|US7707925||Jul 29, 2003||May 4, 2010||Weir Minerals Netherlands B.V.||Fluid operated pump|
|US7789849||Dec 21, 2006||Sep 7, 2010||Baxter International Inc.||Automated dialysis pumping system using stepper motor|
|US7815595||Dec 21, 2006||Oct 19, 2010||Baxter International Inc.||Automated dialysis pumping system|
|US8047814||Nov 1, 2011||Koganei Corporation||Chemical liquid supplying apparatus|
|US8066671||Oct 13, 2010||Nov 29, 2011||Baxter International Inc.||Automated dialysis system including a piston and stepper motor|
|US8070709||Jul 21, 2009||Dec 6, 2011||Baxter International Inc.||Peritoneal dialysis machine|
|US8075526||Dec 13, 2011||Baxter International Inc.||Automated dialysis system including a piston and vacuum source|
|US8087910||Apr 6, 2006||Jan 3, 2012||Koganei Corporation||Chemical liquid supplying apparatus|
|US8105489||Jun 26, 2008||Jan 31, 2012||The University Of Wyoming Research Corporation||Treatment and prevention systems for acid mine drainage and halogenated contaminants|
|US8133042||Nov 20, 2008||Mar 13, 2012||Koganei Corporation||Chemical liquid supplying apparatus and pump assembly|
|US8172554 *||May 8, 2012||Koganei Corporation||Chemical liquid supplying apparatus|
|US8172789||May 8, 2012||Baxter International Inc.||Peritoneal dialysis system having cassette-based-pressure-controlled pumping|
|US8206338||Jun 26, 2012||Baxter International Inc.||Pumping systems for cassette-based dialysis|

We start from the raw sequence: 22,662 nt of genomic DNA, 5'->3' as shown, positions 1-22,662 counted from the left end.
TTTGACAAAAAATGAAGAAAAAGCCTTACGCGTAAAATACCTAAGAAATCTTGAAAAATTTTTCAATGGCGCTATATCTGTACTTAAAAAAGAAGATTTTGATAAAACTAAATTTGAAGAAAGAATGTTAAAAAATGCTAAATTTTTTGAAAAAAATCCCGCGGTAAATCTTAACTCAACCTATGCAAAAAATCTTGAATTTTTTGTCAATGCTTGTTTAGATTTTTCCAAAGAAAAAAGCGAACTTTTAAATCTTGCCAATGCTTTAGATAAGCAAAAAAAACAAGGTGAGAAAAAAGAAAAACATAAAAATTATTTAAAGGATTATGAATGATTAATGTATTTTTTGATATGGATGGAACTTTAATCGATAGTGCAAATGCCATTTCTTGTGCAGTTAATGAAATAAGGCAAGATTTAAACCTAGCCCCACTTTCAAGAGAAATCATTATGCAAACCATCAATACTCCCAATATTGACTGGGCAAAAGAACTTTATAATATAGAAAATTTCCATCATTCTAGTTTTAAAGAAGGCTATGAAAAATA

|US8206339||Jun 26, 2012||Baxter International Inc.||System for monitoring and controlling peritoneal dialysis|
|US8323231||Dec 4, 2012||Baxter International, Inc.||Method and apparatus for monitoring and controlling peritoneal dialysis therapy|
|US8336445||Dec 25, 2012||Weir Minerals Netherlands B.V.||Fluid operated pump|
|US8376999||Nov 23, 2011||Feb 19, 2013||Baxter International Inc.||Automated dialysis system including touch screen controlled mechanically and pneumatically actuated pumping|
|US8403880||Oct 20, 2009||Mar 26, 2013||Baxter International Inc.||Peritoneal dialysis machine with variable voltage input control scheme|
|US8430984||Apr 30, 2013||The Boeing Company||Collapsible mandrel employing reinforced fluoroelastomeric bladder|
|US8506522||Jan 28, 2011||Aug 13, 2013||Baxter International Inc.||Peritoneal dialysis machine touch screen user interface|
|US8529496||Jun 9, 2010||Sep 10, 2013||Baxter International Inc.||Peritoneal dialysis machine touch screen user interface|
|US8679054||Jun 20, 2012||Mar 25, 2014||Baxter International Inc.||Pumping systems for cassette-based dialysis|